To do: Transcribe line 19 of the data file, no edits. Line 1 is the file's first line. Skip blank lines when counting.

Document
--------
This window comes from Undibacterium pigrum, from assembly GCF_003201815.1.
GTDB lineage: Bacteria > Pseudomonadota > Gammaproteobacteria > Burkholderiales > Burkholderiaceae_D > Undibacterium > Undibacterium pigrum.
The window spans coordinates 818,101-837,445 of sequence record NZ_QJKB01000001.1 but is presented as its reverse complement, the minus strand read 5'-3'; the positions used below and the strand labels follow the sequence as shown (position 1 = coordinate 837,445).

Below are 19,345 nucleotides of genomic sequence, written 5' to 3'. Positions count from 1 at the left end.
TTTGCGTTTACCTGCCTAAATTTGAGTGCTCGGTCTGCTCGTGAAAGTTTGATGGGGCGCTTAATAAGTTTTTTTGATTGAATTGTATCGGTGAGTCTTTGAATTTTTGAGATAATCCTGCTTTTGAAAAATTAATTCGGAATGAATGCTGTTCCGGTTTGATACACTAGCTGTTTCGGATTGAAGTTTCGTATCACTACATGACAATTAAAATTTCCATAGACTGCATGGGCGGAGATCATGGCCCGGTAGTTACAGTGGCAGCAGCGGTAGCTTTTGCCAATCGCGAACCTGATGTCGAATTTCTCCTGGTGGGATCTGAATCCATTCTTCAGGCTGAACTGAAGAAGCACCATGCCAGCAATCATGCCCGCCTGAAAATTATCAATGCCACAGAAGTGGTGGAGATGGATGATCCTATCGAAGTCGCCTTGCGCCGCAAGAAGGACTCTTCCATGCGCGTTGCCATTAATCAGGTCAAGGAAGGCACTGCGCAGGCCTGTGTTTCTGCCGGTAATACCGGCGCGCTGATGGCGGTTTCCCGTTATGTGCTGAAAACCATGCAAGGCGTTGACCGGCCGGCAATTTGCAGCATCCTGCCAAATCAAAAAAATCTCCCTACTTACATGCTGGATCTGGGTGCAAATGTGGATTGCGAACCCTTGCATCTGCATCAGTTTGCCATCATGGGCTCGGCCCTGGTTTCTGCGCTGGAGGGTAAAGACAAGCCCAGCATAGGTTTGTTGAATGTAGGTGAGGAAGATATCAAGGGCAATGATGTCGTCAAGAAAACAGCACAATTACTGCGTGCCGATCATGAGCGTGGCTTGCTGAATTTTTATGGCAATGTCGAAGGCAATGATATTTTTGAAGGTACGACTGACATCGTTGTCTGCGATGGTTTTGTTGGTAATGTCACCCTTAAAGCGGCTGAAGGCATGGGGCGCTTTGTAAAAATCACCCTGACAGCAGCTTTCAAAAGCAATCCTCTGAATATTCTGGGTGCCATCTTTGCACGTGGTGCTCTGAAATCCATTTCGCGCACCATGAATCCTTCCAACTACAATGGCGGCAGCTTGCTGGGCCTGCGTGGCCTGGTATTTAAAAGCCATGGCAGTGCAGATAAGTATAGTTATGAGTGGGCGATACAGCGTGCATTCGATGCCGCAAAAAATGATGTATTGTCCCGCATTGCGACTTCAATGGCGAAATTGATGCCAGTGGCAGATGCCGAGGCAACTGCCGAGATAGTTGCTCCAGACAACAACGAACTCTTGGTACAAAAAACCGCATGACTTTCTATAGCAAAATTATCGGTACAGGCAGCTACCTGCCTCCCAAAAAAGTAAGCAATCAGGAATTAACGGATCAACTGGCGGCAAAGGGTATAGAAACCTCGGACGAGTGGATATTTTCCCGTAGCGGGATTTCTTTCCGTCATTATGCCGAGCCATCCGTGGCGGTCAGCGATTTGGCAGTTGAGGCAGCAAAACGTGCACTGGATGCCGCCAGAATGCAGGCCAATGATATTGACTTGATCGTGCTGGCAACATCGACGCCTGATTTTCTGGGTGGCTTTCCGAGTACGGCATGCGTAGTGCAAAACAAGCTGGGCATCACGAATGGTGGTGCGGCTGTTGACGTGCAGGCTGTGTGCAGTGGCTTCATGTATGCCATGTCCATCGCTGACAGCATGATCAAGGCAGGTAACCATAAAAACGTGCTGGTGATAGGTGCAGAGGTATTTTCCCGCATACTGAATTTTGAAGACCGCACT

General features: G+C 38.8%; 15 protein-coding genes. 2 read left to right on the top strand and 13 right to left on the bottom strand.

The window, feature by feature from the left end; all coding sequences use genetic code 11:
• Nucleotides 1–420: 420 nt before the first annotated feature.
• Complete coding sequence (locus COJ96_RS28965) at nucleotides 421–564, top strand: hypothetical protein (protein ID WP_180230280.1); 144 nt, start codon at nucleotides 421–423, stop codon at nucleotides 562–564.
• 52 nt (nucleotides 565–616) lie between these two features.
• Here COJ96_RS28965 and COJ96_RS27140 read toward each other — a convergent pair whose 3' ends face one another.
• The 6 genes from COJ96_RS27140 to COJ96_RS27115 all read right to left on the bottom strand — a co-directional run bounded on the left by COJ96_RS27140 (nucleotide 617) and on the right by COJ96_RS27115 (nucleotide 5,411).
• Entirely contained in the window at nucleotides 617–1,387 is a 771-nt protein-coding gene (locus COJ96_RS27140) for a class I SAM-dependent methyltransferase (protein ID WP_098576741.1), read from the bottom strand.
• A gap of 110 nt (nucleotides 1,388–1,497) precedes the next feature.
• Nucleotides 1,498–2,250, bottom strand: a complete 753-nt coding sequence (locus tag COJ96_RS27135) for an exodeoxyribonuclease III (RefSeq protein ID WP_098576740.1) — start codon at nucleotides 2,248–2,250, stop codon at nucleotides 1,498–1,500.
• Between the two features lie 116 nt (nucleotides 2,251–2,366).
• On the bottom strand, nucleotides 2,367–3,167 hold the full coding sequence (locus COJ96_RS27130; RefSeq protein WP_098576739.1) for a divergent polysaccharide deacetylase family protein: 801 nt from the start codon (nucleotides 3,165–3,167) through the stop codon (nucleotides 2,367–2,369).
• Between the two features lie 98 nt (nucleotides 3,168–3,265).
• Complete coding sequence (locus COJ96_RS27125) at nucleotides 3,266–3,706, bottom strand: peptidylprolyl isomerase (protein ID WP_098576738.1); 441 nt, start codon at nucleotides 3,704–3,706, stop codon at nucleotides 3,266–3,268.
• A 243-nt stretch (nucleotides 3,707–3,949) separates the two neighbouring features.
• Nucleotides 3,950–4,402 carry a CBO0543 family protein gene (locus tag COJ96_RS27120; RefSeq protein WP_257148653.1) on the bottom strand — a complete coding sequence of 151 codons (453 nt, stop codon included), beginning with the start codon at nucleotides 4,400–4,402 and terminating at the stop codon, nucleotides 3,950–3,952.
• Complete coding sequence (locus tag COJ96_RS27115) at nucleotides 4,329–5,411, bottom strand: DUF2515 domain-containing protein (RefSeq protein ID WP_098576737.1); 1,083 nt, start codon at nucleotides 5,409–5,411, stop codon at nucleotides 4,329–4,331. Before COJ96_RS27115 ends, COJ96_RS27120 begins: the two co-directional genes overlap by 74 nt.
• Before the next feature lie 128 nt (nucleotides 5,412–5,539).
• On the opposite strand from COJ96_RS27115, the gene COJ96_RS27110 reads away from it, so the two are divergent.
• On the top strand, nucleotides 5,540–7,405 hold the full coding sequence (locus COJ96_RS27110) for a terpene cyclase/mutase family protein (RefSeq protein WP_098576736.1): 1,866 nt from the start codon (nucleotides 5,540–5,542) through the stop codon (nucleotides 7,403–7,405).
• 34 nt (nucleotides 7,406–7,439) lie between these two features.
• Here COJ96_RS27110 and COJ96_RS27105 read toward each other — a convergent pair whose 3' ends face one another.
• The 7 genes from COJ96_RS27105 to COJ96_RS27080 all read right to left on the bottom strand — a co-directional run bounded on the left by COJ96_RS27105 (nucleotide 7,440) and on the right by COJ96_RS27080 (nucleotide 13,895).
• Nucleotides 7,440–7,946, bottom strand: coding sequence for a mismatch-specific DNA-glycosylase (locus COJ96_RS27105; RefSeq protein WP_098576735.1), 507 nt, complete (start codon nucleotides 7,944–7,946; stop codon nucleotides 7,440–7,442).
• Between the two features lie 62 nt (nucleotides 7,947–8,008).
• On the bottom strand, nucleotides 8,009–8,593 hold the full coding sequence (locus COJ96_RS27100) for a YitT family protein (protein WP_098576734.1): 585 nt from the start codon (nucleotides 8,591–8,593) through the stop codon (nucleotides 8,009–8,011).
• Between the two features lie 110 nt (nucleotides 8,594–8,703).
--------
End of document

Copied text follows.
• Complete coding sequence (locus COJ96_RS27125) at nucleotides 3,266–3,706, bottom strand: peptidylprolyl isomerase (protein ID WP_098576738.1); 441 nt, start codon at nucleotides 3,704–3,706, stop codon at nucleotides 3,266–3,268.